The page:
29 June 2012 17:44 [Source: ICB]
Polypropylene (PP) is used in a wide range of consumer and industrial products. Three forms of PP can be produced: isotactic, syndiotactic and atactic. Isotactic PP is the main form manufactured. The largest outlet is injection molding applications.
In the US, domestic PP demand fell by about 3% in 2011, but exports fell by about 24%, dropping the overall rate by about 4%. However, sales into the injection molded cups and containers market grew by 13%, representing one area of growth for the market.
PP sales in the US and Canada were up by 2.5% in the first quarter of 2012. Domestic sales were up more than 5% during the first quarter as buyers built inventories ahead of higher prices. However, sales are expected to fall in the second quarter as high prices have resulted in weak demand.
The volume of exports from the US fell by 19% during the first four months of 2012, while the amount of imports rose by 21% during the same period.
Producers are working to get their inventories into better balance with demand by cutting operating rates when demand is low. It is believed that average operating rates for 2011 were below 85% of capacity.
US PP prices are expected either to hold steady or fall slightly in July, based on uncertain direction in the feedstock propylene monomer market. Some participants point to a wide spread between refinery-grade propylene (RGP) and polymer-grade propylene prices (PGP) to suggest that PGP prices could fall further, taking PP prices along with them. However, other market participants believe PP prices have hit bottom and will not fall further. PP prices plunged by 25.5 cents/lb during May and June, reaching their lowest level since November 2009.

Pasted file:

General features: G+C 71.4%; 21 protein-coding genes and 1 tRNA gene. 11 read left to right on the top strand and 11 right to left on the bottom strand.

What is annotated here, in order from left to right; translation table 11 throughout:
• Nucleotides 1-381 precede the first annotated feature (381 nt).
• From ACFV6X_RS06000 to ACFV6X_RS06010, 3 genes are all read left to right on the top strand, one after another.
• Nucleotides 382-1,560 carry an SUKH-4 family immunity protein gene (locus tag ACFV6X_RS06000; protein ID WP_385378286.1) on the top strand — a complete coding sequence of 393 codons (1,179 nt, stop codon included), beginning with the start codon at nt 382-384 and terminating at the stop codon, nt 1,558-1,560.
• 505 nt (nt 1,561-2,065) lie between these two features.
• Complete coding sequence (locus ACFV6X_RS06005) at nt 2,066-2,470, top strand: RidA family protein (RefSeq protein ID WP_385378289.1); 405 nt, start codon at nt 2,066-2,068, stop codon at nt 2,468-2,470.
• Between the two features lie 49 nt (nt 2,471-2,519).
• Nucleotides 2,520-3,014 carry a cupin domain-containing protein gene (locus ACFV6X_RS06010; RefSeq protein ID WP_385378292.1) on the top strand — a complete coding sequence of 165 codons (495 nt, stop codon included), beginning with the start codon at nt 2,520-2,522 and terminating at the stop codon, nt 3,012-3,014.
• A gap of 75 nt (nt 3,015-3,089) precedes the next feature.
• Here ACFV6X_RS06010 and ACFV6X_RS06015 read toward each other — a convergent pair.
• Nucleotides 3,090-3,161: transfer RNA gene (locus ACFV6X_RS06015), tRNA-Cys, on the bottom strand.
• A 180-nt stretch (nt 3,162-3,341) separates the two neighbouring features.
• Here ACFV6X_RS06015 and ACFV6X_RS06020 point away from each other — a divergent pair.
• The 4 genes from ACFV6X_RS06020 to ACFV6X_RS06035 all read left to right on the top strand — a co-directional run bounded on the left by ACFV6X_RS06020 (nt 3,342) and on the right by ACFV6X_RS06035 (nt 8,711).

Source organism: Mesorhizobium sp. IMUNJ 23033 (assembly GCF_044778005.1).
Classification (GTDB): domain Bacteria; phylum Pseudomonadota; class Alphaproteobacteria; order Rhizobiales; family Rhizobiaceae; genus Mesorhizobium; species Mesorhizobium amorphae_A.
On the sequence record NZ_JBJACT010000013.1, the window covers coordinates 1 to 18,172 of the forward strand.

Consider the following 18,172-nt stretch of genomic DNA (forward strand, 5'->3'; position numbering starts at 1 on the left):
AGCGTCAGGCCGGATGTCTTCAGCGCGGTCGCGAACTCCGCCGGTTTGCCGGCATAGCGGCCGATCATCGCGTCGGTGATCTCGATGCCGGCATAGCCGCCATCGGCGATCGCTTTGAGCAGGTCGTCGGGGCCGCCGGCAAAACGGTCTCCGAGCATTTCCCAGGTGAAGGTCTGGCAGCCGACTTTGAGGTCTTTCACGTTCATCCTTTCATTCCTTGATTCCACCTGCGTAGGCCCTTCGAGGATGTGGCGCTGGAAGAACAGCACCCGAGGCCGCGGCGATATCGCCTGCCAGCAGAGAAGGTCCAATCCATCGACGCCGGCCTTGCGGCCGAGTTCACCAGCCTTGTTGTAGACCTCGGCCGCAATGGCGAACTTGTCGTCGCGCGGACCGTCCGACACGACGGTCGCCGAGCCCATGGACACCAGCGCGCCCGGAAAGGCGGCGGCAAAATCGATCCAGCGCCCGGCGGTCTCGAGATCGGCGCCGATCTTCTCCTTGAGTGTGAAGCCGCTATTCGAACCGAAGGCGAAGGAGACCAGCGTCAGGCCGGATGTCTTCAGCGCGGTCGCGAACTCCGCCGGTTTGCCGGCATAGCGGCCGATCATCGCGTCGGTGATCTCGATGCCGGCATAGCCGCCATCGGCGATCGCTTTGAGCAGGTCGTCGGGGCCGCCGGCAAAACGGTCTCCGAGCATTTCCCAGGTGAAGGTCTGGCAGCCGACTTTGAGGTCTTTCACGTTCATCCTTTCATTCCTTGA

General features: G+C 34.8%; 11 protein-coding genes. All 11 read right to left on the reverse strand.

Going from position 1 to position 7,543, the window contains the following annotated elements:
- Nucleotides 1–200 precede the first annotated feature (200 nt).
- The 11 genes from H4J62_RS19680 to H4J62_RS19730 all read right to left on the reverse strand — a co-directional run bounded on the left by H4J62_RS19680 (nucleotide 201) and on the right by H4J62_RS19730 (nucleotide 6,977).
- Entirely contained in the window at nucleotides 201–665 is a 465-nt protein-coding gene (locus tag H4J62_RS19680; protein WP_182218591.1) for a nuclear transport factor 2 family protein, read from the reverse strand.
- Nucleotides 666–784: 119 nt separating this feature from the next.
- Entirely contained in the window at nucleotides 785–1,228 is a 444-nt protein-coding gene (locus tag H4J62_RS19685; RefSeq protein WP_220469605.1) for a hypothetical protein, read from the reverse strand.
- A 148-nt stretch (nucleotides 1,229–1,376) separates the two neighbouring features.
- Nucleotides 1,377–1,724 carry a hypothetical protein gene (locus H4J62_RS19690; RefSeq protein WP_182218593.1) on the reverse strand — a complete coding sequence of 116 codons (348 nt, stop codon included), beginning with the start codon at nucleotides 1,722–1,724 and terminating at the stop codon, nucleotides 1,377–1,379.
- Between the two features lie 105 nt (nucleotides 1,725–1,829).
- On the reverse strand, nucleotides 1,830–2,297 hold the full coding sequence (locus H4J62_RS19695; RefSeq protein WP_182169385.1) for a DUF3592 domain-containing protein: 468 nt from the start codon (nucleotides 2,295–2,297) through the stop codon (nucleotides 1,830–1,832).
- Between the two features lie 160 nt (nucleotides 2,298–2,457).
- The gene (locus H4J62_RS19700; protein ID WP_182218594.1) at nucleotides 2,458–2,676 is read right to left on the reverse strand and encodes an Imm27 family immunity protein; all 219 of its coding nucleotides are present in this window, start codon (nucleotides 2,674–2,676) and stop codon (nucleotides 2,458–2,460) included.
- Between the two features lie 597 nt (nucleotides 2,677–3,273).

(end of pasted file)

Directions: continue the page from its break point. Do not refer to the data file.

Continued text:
At the same time, the price of domestic homopolymer bulk injection/raffia PP was at 63-65 cents/lb ($1,389-1,433/tonne), while export prices were at 60-62 cents/lb, bagged material, FOB (free on board) USG (US Gulf ). It is expected that prices will begin to rise in August, but not as quickly as they did during the last upswing cycle.
Bulk technologies include the Spheripol process developed in 1982 by Himont (now LyondellBasell) and the Borstar bimodal polyethylene (PE) process developed in the mid-1990s by Austria-based Borealis.
There has also been development of a metallocene catalyst-based production process to improve resin properties. Commercial quantities of these resins have been made available by producers, although the commercialization process has been slow.
Global PP demand is expected to grow by 5.5%/year through 2015, but high prices and volatility in the US market could result in more demand destruction in 2012.
Imports have started to become a more significant factor, particularly with the implementation of the US-Korea free trade agreement in March. However, long shipment times and logistics issues continue to be major hindrances to a significant increase in the volume of PP imports into the US. Imports of finished goods are more of a threat to the PP market.
High PP costs have caused manufacturers to switch to high density polyethylene (HDPE) when possible. Market participants have said that, where substitution is possible, it has already been done. Further substitution is not expected to have a significant impact on demand loss in the future.
The market continues to face challenges concerning the supply and price of propylene feedstock. Volatility in the propylene market is transferred directly to the PP market through monomer-based formula pricing.
The market could find some relief in 2015, when the first of at least four announced on-purpose propylene plants is expected to go on line.
While there has been some suggestion that the PP market will see more consolidation or even plant closures in the near term as the shortage of propylene continues, some other sources have suggested the advent of on-purpose propylene plants will result in renewed interest in PP.
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